As Charlotte Currie comments, “one of the hardest components of personalization is having enough content or having high value content that will engage customers. You need valuable content to build out the data you collect on someone and clients don’t always have this. Once you get someone engaged on your site, how do you get them to convert? This is the second biggest issue. If they don’t convert, then you’re not getting enough information to fuel personalization through the funnel.”

Final “Get Stacked” insights from Sojourn attendee Charlotte Currie:

  • “Look at your current martech and analyze how you can get more out of what you’ve already got. Take the opportunity to stop using what is not working.” Sometimes you need to stop and slow down in order to speed up, a point made by “Get Stacked” presenter Chris Boorman of Forcepoint.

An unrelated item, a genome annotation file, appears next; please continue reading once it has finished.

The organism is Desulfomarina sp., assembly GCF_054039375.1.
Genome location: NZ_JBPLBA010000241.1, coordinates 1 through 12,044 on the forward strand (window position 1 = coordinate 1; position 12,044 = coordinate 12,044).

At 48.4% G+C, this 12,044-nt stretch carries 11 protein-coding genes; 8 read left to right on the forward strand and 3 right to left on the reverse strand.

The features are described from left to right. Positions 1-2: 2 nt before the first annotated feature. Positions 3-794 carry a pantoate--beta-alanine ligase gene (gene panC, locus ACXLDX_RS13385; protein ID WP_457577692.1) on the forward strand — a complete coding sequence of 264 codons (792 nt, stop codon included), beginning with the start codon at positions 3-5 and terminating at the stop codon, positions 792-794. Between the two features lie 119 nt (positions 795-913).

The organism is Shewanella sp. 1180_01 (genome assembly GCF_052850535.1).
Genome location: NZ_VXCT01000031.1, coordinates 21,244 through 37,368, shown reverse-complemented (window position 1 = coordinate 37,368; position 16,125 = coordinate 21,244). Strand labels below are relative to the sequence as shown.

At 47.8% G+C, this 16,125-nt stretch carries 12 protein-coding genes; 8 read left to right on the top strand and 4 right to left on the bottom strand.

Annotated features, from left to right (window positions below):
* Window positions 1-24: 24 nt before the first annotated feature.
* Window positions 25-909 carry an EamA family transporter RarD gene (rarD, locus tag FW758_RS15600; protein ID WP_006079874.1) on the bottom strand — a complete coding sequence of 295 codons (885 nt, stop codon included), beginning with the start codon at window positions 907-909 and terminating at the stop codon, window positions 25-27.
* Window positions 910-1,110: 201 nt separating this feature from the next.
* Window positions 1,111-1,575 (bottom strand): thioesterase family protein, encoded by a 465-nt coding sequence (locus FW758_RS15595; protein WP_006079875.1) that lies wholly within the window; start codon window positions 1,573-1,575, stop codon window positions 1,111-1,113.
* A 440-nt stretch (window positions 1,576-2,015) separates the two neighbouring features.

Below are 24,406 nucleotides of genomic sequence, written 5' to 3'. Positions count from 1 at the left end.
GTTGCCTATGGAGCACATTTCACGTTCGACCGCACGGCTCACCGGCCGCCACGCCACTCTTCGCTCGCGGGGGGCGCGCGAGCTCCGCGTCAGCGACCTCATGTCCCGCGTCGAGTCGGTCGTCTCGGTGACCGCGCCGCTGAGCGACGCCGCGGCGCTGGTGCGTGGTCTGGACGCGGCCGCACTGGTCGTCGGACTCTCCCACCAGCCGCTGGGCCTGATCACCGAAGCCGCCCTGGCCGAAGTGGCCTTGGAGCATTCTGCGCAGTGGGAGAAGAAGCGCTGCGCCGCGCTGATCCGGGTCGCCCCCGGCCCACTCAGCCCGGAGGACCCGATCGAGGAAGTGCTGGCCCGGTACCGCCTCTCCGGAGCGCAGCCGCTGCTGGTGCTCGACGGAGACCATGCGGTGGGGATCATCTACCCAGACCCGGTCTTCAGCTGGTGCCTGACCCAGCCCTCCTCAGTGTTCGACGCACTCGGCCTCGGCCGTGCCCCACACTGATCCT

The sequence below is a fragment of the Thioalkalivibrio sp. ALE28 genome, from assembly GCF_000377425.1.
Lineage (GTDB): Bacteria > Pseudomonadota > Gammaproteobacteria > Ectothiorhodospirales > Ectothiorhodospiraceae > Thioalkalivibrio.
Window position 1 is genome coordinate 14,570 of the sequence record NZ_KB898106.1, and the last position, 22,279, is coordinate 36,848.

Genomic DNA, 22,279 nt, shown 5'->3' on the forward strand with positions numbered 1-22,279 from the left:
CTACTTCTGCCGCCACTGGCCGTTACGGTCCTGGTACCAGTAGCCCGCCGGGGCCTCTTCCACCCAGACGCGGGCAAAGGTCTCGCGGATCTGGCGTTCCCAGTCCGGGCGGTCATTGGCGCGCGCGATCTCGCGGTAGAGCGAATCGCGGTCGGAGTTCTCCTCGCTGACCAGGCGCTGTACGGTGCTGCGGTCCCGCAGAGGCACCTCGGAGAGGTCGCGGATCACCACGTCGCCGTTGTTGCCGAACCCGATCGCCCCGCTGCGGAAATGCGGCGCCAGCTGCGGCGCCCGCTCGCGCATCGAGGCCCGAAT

• “There is so much opportunity with all the martech now available, but don’t believe all the hype from the 7000 + vendors out there. Get impartial advice, think clearly about the needs and desires of your business and ensure you have clear use cases to back up any potential investment.” 
  • “Be innovative and try new things. Test things and learn from your mistakes and actions.”

If you’d like to learn more about the actionable insights and takeaways from the “Get Stacked 2020” virtual conference, and how to implement them at your company, please reach out to us here.